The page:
For instance, recent estimates by the OECD suggest that even a $10 increase in the price of oil maintained for a year is likely to add 0. to 1 percentage point to overall consumer price inflation and to cut 0. 2 to 0. 5 percentage point from output growth in the major industrial countries within two years after the oil shock (Little, 2001, p. 6). Economists have proposed a variety of mechanisms linking oil price increases with economic downturns. These include terms-of-trade shocks, negative productivity shocks, shifts in relative prices that may induce a costly reallocation of resources across sectors, and the monetary policy response to the increased price pressures.
In the case of a terms-of-trade shock, an oil price increase acts like an excise tax with a major part of the income gains going to foreign oil producers (Cleaver, 2002). The global oil shortage also would have an impact on the wages in all the US industries. Economists propose an efficiency-wage model in which an increase in the real price of oil resulting from oil shortage, as an important input price, leads to a decline in real wages as firms seek to avoid losses. They find that real oil prices and real interest rates explain the overall path of U. S. nemployment from 1979 to 1995 reasonably well (Hunt, Isard & Laxton, 2002).
Rotemberg and Woodford in 1996 presented related evidence that introducing a modest degree of imperfect competition in product markets considerably magnifies the impact of oil price changes on real wages and output beyond what might have been expected given oils relatively small role in the US economy (as cited in Little, 2001, p. 9). This would have an enormous negative impact especially on the small and mediumsized enterprises which contribute largely to the US GNP and are major contributors of new jobs using more labour-intensive production.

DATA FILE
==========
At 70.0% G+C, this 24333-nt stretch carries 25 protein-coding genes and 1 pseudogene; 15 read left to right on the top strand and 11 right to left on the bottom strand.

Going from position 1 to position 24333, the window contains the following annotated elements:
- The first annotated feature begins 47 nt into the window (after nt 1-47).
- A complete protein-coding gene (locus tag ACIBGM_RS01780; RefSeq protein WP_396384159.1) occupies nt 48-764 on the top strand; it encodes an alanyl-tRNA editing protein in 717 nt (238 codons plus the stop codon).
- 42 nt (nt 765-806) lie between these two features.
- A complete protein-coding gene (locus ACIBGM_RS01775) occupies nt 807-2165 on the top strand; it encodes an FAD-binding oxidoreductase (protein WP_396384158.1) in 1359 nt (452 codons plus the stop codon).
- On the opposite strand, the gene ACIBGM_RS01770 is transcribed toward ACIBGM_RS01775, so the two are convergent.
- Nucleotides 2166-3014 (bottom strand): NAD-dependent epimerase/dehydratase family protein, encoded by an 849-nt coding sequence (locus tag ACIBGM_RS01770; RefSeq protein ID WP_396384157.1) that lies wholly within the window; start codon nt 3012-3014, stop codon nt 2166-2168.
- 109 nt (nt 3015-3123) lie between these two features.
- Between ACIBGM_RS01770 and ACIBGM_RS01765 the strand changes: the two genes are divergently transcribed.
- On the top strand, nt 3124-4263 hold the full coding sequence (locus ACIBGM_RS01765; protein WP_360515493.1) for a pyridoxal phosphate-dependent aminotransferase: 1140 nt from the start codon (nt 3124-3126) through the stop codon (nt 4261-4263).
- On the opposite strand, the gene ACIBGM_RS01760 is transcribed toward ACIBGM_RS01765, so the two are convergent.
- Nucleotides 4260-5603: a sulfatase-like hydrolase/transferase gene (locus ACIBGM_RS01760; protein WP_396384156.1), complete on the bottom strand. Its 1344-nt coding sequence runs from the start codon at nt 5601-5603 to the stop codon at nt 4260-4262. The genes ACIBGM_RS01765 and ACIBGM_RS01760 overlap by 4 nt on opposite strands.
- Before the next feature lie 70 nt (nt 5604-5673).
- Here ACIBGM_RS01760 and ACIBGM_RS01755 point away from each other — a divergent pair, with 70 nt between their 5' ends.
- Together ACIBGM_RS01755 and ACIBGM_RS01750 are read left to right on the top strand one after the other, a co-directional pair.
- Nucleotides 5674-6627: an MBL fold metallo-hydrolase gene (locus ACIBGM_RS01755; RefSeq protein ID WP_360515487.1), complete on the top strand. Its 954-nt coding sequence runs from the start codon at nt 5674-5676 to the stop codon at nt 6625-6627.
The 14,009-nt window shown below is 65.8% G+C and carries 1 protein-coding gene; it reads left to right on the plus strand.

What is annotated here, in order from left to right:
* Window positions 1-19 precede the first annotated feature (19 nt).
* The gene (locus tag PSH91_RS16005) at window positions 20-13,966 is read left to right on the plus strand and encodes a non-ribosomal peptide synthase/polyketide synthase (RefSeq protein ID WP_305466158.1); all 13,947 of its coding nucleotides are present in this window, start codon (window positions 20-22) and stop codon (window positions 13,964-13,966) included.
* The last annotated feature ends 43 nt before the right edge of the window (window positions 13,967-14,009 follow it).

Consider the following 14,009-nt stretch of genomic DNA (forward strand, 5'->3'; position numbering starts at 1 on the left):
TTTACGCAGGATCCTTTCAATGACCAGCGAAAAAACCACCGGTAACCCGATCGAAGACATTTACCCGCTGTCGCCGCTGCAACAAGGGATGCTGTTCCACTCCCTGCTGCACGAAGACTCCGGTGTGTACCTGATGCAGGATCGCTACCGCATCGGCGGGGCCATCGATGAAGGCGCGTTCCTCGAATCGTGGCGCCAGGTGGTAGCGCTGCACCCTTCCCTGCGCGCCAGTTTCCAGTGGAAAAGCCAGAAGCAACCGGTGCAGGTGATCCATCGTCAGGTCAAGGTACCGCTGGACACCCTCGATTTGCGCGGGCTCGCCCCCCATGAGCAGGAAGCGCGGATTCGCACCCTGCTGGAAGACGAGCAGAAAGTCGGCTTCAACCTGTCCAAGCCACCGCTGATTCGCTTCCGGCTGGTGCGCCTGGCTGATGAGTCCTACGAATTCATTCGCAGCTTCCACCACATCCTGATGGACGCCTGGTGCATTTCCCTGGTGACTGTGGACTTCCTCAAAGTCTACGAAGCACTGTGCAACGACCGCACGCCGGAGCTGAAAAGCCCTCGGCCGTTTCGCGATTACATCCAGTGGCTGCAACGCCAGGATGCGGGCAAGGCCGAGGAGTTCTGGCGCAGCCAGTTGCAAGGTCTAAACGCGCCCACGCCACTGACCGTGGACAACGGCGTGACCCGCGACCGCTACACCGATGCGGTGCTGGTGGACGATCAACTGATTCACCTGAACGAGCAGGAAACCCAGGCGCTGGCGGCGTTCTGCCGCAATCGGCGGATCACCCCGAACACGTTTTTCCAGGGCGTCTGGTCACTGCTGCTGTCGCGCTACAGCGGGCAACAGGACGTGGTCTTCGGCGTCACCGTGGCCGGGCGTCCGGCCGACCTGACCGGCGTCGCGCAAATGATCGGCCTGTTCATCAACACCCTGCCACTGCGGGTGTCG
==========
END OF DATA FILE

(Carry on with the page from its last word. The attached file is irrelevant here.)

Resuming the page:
They will have to shut manufacturing units and discharge workers because of the surging costs of electricity. But some factors testify that the picture is not despairing. Thus, increased energy efficiency, robust economic conditions, enhanced central bank credibility, and stable inflation expectations in the US suggest that the impact of possible global oil shortage in the nearest future will be more muted and manageable than in previous oil shocks (Tonn, 2004).
Conclusion The discussed above demonstrates that the implications of the global oil shortage for the US would be very negative in many sectors of its economy due to substantial dependence of the country on the oil import, impossibility to satisfy domestic demand by own oil resources, recent weakening of the US dollar and poor progress in developing alternative sources of energy.
The United States can restrain oil demand as a matter of public policy, or wait for rising prices to force consumers to cut back. Now the country has chosen the latter course by default. The efforts of the US public to swing energy policy in the direction of renewable kinds of energy are blocked by the Bush Administration and its fossils fuel industry supporters. Thus, the USA remains vulnerable to oil supply and price shocks.
One implication is that current US policy, in promoting still heavier investment in fossil fuels, is misguided. If we dont shift away from oil, we may as well gift-wrap the entire budget surplus and send it to the oil producing countries Saudi Arabia, Kuwait and other. As Deffeyes (2001) reasonably ascertains, rather than have the crisis sneak up on us, we can see it coming and initiate some of the long lead-time projects in advance. Forewarned is forearmed (p. 187).